Patterns of the psychological contract among rural Saskatchewan vice-principals
Propp, A.J. (Jim)
As demands on school-based administrators continue to increase, so do their responsibilities. Historically the roles and responsibilities of school principals have been clearly delineated in both the legislation governing in-school administrators and also in principals' job descriptions. Principals typically know the expectations of their leadership roles, however, the same cannot be said for all vice-principals (VPs). The pattern that emerges is one that shows the VP as being a jack-of-all-trades. Typically, Saskatchewan rural VPs do not have clearly delineated expectations formally or informally in either legislation or job description. Most often VPs positions are advertised as containing a teaching component and "other duties as assigned." The 2001 Saskatchewan Teachers' Federation (STF) recommendations for improving in-school administration positions have led to little change (p. 3). The conceptual framework focused on the relationship between geographical location (distance), gender and rural Saskatchewan VP perceptions of employee-made and employer-made workplace obligations. VPs are a critical yet often overlooked component of school effectiveness. This emphasized the need for advancing our understanding of VPs' employment relationship and connecting this to the "VP role restructured" blueprint found in the literature. The purpose of this study was to investigate, explore and describe the pattern of the psychological contract among Saskatchewan rural VP's and facilitate better utilization of their skills and leadership. Quantitative and qualitative methods were used in this study. The quantitative data was derived from Rousseau's (2000) Psychological Contract Inventory (PCI) survey questionnaire. This survey was used to determine the extent of employee-made and employer-made workplace obligations from the VP perception. The sample consisted of 42 VPs employed in rural Saskatchewan schools. The qualitative data were generated from participant responses to the open-ended questions attached to the end of the PCI. The responses to the survey and the open-ended questions were analyzed according to the research questions, emerging themes and recurring themes. After the data were analyzed, relationships were revealed between geographical location, gender, and rural VPs' perceptions of workplace obligations. The findings in this study revealed VPs were generally in agreement that relationships between distance, gender and perceptions of workplace obligations were slight at best. It was also revealed that VPs' perceptions of employee-made and employer-made workplace obligations were characterized as well-being items representative of loyalty and security features of a relational psychological contract. VPs indicated a willingness to commit to the organization regardless of distance or gender. Participants almost unanimously expressed their aspirations for the inclusion of professional growth, skill enhancement and increased leadership responsibilities in their assigned, expected and assumed role behaviors. Participant responses were generally consistent with the literature. Derived from participants' qualitative responses, VPs lead busy work lives. As revealed in the findings, VPs indicated they had aspirations for enhanced leadership opportunities. This study generated many implications for practice, policy and research.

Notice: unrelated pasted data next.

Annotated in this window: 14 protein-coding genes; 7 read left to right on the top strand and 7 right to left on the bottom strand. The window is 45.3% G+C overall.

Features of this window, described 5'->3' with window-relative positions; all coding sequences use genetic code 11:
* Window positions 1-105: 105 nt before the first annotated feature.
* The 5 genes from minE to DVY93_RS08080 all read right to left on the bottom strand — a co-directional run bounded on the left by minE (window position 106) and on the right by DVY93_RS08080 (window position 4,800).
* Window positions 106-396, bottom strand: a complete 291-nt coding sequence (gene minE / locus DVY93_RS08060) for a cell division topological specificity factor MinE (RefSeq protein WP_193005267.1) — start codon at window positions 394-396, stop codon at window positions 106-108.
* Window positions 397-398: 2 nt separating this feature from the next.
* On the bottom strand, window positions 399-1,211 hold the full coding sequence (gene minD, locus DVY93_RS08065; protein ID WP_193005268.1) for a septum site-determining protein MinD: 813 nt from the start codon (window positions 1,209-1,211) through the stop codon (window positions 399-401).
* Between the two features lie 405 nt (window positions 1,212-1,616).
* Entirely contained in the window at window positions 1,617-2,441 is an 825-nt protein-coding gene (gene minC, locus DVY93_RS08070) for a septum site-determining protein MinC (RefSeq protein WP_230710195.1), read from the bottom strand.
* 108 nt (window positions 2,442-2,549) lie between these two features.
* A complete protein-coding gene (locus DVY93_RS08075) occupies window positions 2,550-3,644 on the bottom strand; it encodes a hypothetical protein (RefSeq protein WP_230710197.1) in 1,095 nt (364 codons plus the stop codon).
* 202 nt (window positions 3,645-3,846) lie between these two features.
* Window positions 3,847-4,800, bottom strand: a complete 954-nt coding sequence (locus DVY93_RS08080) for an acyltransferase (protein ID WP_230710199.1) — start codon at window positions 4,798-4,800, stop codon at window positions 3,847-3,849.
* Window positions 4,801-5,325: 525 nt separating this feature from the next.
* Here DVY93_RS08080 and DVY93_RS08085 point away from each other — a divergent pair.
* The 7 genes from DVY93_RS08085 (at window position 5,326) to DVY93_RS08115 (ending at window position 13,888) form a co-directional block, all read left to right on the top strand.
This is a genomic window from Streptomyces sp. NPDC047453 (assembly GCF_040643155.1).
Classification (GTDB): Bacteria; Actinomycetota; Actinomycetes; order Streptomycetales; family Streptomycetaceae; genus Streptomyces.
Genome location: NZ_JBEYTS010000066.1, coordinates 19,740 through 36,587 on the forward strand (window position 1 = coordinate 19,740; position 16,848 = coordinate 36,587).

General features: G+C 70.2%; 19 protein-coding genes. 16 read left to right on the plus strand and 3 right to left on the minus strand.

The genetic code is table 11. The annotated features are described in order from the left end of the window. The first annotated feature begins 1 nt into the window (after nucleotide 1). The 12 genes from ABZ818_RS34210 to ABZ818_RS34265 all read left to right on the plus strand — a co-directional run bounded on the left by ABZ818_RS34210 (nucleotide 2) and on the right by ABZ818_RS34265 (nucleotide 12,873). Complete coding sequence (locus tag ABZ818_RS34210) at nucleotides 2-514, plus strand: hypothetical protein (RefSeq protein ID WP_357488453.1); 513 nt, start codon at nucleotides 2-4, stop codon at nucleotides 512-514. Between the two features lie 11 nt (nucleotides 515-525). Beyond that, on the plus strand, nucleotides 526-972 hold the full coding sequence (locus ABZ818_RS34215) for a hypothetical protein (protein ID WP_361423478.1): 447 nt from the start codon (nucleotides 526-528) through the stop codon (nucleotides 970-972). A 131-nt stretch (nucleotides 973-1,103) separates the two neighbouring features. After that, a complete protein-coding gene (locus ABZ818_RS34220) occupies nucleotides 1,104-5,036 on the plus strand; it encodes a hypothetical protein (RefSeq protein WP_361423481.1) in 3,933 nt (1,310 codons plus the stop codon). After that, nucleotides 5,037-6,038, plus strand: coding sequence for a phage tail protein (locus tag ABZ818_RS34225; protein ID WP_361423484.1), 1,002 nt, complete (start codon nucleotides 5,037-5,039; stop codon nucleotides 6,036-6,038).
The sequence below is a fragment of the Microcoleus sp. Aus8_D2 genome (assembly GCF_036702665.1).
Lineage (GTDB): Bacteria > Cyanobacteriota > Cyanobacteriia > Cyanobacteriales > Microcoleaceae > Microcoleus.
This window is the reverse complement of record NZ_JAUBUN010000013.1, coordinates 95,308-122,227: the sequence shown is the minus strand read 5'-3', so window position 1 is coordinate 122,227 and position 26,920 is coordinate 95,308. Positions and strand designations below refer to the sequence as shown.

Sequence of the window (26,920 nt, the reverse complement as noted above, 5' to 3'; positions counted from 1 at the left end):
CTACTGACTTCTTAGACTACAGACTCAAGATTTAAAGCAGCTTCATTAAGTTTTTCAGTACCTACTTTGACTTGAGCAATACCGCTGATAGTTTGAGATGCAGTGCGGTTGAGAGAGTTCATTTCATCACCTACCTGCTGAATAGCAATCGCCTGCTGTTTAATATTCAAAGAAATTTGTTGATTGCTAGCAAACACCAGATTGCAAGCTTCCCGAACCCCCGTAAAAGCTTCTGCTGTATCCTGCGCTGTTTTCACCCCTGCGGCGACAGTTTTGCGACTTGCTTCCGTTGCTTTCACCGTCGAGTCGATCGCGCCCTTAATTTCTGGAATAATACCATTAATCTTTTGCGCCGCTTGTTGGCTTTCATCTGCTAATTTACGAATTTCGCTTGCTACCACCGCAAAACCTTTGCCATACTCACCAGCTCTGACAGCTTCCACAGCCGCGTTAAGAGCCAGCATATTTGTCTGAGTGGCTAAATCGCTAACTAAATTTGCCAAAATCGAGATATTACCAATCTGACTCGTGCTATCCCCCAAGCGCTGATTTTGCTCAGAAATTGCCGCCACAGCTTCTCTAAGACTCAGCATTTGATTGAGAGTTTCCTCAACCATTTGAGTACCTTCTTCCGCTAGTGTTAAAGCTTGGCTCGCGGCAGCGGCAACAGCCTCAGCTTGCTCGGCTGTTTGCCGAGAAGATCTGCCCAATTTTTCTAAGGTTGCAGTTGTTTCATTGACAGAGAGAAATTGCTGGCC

DegreeMaster of Education (M.Ed.)
CommitteePawlovich, Walt; Crozier-Smith, Derwyn; Billinton, Jack; Wimmer, Randy
Copyright DateMarch 2004